The 2018 Grammy nominations were a triumph for diversity, with far more hip-hop and R&B nominees in the top categories than ever before.
In a way, it shouldn’t come as a surprise that an organization devoted to supporting and honoring music would recognize the current ascendance of hip-hop as the dominant popular music form. But it is something of a delicious shock, because since they began in the 1950s, the Grammys have not exactly been inclusive.
No hip-hop song, for instance, has ever won Record of the Year or Song of the Year. You could argue that they’ve been shortsighted when it comes to rock music and Latin music and jazz and other genres, too, that there’s an inevitable conservatism that comes from having a huge body of voters considering such a vast musical landscape.
But the decades worth of snubs and oversights are not pretty. Scroll through TheWrap’s timeline:
At the first Grammys, the Best Rhythm & Blues Performance category was won by a white group, the Champs, with “Tequila.” Ella Fitzgerald was the only African American nominated in the Record of the Year, Album of the Year and Song of the Year categories, which were won by Domenico Modugno’s “Nel Blu Dipinto di Blu (Volare)” (record and song) and Henry Mancini’s “The Music From Peter Gunn” (album).
At the 10th Grammy show, one of the top three awards is finally won by black performers: The Fifth Dimension, who win Record of the Year for “Up, Up and Away,” written by white songwriter Jimmy Webb.
After 18 years, Natalie Cole becomes the first black performer to win Best New Artist.
It’s the year of Donna Summer’s “Bad Girls,” Michael Jackson’s “Off the Wall,” Prince’s “Dirty Mind,” Smokey Robinson’s “Crusin’” and the debuts of the Sugarhill Gang and Kurtis Blow. But the Album of the Year, Song of the Year, Record of the Year and Best New Artist awards all go to a wimpy white guy named Christopher Cross.
Prince is nominated for Album of the Year for the second and last time for “Sign o’ the Times.” That album, “Purple Rain” and “1999” will eventually enter the Grammy Hall of Fame, but he will never win the award
Public Enemy’s “It Takes a Nation of Millions to Hold Us Back,” the highest ranked hip-hop album in Rolling Stone’s list of the 500 greatest albums of all time, is not nominated for any Grammys. But the Record of the Year and Song of the Year awards do go to a black artist: Bobby McFerrin, for “Don’t Worry, Be Happy.”
DJ Jazzy Jeff and the Fresh Prince (aka Will Smith) win the first-ever rap Grammy for “Parents Just Don’t Understand.” The award was not presented during the televised portion of the ceremony, and in protest Smith led a boycott of the show. (But DJ Jazzy Jeff did show up to accept the Grammy.)
More than a decade after rap music began to revolutionize popular music, MC Hammer’s “U Can’t Touch This” becomes the first hip-hop song to receive a Record of the Year nomination. It loses to Phil Collins’ “Another Day in Paradise.”
Kayne West’s “Late Registration” beats Eminem’s “Encore” in the Best Rap Album category. This remains the only one of the seven years in which a white artist was nominated in the category that the white artist did not win.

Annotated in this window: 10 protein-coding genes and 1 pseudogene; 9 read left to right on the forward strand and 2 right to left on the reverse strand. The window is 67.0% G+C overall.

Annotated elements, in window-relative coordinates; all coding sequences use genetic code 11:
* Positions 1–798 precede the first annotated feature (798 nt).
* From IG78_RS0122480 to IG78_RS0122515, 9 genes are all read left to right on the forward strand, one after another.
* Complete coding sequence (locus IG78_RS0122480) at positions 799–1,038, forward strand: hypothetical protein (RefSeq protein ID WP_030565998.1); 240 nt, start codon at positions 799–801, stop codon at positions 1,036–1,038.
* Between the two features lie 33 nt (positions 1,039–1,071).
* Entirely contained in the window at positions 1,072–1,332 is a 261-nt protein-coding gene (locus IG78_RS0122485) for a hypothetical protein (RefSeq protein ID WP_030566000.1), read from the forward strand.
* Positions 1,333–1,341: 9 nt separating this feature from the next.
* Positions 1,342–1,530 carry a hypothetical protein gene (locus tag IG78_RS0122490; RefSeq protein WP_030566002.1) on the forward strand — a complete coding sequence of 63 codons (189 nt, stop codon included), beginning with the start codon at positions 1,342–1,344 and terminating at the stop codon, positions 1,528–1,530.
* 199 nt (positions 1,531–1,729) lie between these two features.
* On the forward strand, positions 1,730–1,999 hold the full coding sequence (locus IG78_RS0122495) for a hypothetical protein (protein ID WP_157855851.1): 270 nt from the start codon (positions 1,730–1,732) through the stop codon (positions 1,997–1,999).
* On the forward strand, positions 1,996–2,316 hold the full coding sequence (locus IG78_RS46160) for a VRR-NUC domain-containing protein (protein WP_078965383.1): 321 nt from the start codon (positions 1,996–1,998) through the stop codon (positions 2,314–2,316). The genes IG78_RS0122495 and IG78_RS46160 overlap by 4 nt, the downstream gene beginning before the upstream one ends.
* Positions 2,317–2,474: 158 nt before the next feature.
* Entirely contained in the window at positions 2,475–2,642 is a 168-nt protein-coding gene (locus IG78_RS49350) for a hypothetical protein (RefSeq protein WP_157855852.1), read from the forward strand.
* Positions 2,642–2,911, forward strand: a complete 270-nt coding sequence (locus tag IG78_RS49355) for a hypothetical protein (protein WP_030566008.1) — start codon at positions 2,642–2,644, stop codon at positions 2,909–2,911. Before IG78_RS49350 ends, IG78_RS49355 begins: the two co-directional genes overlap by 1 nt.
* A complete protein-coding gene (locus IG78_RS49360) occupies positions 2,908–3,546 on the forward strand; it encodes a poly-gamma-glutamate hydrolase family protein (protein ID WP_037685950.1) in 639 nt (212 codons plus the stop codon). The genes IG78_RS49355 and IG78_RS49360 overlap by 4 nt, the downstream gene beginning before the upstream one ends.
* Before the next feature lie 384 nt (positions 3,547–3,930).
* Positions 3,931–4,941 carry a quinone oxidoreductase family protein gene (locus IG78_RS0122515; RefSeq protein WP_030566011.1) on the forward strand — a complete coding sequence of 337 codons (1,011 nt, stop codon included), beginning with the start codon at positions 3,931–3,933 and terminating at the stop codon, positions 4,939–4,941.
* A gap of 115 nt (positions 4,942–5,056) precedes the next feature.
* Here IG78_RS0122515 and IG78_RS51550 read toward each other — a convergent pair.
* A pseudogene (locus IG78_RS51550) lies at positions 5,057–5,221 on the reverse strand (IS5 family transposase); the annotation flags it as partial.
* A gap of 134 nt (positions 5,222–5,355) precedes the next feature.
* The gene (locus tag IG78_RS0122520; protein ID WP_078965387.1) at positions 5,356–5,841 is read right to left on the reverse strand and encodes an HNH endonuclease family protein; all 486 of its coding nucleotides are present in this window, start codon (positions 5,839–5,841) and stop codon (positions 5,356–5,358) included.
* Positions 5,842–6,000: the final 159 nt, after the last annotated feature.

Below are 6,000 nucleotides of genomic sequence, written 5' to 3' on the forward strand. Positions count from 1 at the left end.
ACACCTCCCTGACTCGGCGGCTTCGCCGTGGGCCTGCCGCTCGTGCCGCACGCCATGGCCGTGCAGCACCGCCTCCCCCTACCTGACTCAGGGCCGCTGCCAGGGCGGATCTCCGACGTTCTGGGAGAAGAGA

Jazz keyboardist Herbie Hancock becomes the most recent black artist to win Album of the Year. He does so for an album of Joni Mitchell songs.
Taylor Swift’s “Fearless” beats Beyonce’s “I Am … Sasha Fierce” for Album of the Year. This comes four months after she beats Beyonce at the MTV Video Music Awards, where her acceptance speech is interrupted by Kanye West’s infamous “imma let you finish” moment.
Macklemore & Ryan Lewis win the Best Rap Album award over Drake, Jay-Z, Kendrick Lamar and Kanye West, the sixth time in the 19-year history of the award that a white performer had won it. Macklemore also beats Lamar for Best New Artist, and sends Lamar an apologetic text.
This time, it’s Beck’s turn to beat Beyonce in the Album of the Year category, with his “Morning Phase” scoring a surprise victory over her self-titled album.
Grammy voters’ love for Taylor Swift proves embarrassing once more, as her “1989” album beats Kendrick Lamar’s landmark “To Pimp a Butterfly.” Her floppy-haired bestie Ed Sheeran, meanwhile, beats Kendrick in the Song of the Year category.
And finally, Adele wins Album of the Year for “25,” and immediately uses her speech to say what everybody was thinking: that Beyonce deserved it for “Lemonade,” which she said was “so monumental, and so well thought-out and soul-bearing.”
Jay-Z was the most nominated artist, with eight, but didn’t win a single Grammy. On his joint album with Beyonce, “Everything Is Love,” the song “APESH-T” included the lyric: “Tell the Grammys f— that zero for eight s—.” And while Kendrick Lamar swept the hip-hop awards for “DAMN.” he lost Record and Album of the Year to Bruno Mars.
Kendrick Lamar, Drake and Childish Gambino all declined invitations to perform on the show, according to producer Ken Ehrlich. And then Kendrick Lamar’s “Black Panther” soundtrack lost in the Album of the Year category to Kacey Musgraves’ “Golden Hour” (one of the two non-hip-hop albums among the eight nominees).